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my recovered faith, and reflect that at this time I am affected, not by the mere music, but by the subject, brought out, as it is, by clear voices and appropriate tune; then, in turn, I confess how useful is the practice." *
The Church of Alexandria, it may be observed, of whose practice in the time of S. Athanasius mention is here made, probably derived its method of chanting from the Essenes, a contemplative sect of the Jews, which had settlements in those parts, and of whose psalmody a writer of the first century gives the following description :
They sing hymns composed in honour of God, varying in metre and in tune ; chanting them sometimes in chorus, sometimes in antiphonal harmonies, ..... after the fashion of the hymn of thanksgiving sung after the passage of the Red Sea, when the quire of men was led by Moses, and of women by Miriam.” +
But the name of all others most celebrated in the history of Antiphonal Chanting is that of the illustrious Saint from whom we derive the Gregorian Tones ; Gregory the First and Great, Bishop of Rome from A.D. 590 to A. D. 604. That S. Gregory the Great did not introduce the antiphonal chant into Western Christendom, nor even into the Roman Church, is evident from what has been said : he did but “gather up the fragments” of an earlier antiquity ; and give shape and method to sacred strains, which, in the West, may be directly traced up to S. Ambrose and S. Damasus, three centuries before him ; through them into the Oriental Church ; and so on to their springs in the very age of the Apostles themselves. But, at all events, it is in the Gregorian Chant that the aboriginal music of the Church has been preserved from age to age ; so that we to whose times it has descended, and among whom it is at this day in use, may have the comfort of feeling selves associated with the “ Church of the Fathers,” not merely through the words of our Psalms, Hymns, and spiritual Canticles,” but in the very tones in which we utter them.
* Confessions, x. 50. Oxford Translation. † Philo Judæus De Vitâ Contemplativâ, p. 902; quoted in the Oxford Ed. of Hooker, Eccl. Pol. B. v. c. xxxix. [2.]
The following short notice of S. Gregory the Great, and of his labours in the cause of ecclesiastical psalmody, appeared, some time since, in the pages of a periodical.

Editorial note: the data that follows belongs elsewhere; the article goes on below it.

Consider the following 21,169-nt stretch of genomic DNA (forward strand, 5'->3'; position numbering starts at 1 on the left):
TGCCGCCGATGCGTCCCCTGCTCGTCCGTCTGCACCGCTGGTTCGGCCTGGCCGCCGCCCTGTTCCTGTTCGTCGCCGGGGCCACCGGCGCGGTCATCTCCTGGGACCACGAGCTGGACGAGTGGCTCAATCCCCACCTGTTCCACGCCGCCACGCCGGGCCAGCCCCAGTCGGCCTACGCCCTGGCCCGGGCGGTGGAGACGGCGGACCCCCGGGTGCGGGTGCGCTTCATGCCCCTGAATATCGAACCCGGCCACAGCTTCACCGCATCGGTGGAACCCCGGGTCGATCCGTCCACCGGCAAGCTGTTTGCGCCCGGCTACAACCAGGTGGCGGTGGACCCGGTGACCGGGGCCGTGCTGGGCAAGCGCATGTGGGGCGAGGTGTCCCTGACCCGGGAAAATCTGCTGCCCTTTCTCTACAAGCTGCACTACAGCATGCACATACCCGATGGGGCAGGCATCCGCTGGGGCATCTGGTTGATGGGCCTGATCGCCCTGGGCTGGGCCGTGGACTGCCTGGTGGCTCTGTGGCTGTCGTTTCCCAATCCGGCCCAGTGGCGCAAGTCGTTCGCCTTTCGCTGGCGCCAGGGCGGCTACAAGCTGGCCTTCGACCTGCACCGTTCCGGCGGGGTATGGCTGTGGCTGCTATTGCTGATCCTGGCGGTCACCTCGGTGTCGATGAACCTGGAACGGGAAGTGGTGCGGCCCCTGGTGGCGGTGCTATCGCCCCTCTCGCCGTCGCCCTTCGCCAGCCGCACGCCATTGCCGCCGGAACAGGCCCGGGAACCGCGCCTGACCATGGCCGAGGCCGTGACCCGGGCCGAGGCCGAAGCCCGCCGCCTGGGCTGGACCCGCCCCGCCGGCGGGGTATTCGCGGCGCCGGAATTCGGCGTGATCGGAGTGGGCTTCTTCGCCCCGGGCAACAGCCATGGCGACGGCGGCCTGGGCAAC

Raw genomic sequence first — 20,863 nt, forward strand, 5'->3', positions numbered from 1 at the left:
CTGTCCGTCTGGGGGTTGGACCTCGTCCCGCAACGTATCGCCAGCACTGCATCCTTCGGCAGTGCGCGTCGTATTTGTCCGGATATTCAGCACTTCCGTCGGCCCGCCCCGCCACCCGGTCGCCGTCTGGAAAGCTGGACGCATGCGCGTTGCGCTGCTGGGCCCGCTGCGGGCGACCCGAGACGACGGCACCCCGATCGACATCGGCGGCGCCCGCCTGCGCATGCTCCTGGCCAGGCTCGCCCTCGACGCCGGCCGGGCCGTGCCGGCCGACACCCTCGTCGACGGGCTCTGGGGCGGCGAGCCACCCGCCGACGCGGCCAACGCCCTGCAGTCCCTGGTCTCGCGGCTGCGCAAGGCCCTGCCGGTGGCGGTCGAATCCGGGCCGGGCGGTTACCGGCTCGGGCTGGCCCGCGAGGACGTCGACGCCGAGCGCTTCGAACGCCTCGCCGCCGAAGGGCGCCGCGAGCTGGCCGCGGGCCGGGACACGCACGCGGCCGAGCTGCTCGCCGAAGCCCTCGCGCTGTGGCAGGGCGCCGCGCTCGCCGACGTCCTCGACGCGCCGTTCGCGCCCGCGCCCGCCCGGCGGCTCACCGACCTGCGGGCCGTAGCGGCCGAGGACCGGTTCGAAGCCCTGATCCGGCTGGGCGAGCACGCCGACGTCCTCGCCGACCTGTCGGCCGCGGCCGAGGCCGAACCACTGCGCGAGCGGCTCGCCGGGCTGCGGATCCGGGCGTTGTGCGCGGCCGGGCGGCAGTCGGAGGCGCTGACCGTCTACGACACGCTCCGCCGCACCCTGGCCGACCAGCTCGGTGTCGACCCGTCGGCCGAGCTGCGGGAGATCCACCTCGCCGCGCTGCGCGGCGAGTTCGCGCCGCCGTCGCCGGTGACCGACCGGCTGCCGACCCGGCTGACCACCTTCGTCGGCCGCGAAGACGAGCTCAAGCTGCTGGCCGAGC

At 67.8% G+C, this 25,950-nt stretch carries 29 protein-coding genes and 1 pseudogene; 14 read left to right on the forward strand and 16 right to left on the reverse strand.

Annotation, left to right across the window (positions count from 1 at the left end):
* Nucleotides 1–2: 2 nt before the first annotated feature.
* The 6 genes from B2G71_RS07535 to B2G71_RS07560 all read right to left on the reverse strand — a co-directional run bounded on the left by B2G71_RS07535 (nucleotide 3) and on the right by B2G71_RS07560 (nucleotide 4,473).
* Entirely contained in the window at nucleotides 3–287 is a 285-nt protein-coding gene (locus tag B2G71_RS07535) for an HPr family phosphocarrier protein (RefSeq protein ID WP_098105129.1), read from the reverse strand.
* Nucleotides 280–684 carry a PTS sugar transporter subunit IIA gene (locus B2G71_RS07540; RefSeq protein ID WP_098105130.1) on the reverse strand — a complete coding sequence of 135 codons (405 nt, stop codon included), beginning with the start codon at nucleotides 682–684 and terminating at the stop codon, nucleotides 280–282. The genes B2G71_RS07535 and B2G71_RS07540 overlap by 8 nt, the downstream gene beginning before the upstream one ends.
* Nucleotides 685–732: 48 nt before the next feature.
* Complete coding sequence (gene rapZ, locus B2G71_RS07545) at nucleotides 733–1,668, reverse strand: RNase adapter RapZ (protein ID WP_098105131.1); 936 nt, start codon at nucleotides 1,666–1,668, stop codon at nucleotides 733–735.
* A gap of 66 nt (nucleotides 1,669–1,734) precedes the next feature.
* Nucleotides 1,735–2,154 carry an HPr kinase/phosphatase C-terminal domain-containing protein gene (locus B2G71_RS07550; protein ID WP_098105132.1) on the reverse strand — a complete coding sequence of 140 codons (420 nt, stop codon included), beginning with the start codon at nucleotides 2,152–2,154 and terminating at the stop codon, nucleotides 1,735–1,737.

“S. Gregory, surnamed the Great, was born at Rome about A. D. 545. The Emperor Justin the Younger appointed him prefect of the city ; but he speedily became weary of political life, and withdrew into a monastery. He was induced to return into public by Pope Pelagius II., who sent him A. D. 580 as his nuncio to Constantinople. On the death of the Emperor Tiberius, Gregory returned to Rome and became secretary to Pelagius. His heart, however, was all the while in the monastery whence he had been reluctantly withdrawn at the command of his ecclesiastical superior, and at length he obtained permission from the Pope to return to it. He was afterwards recalled to Rome by the great pestilence of which Pelagius died. On occasion of the plague, he instituted Litanies and solemn processions, interceding for the people night and day. On the death of Pelagius, Gregory was unanimously chosen to succeed him ; but he shrank from the dignity, got himself conveyed out of the city in a basket, and hid himself in a wood. At length he was prevailed upon to return, and invested with the pontifical robes. He was consecrated Bishop of Rome in the year
Lord 590. He presided over the Church thirteen years, and died in 604. He was of a profound humility, and won the regard even of his enemies, by a rare kindness and moderation. The facts of his history seem to prove that his heart was above the world. Such was Gregory ; a name which should be had in honour by all English Christians. He is remembered in our Calendar on the 12th of March, the day on which he was taken from the Church below. It is to be feared that in this country, which is largely in his debt, fewer think of him on that day than could be wished.
“Pope Gregory the Great remodelled the Antiphonary of the Roman Church, founded the schools for chanting, and instituted the canto fermo,' or plain chant, in the form in which it has been since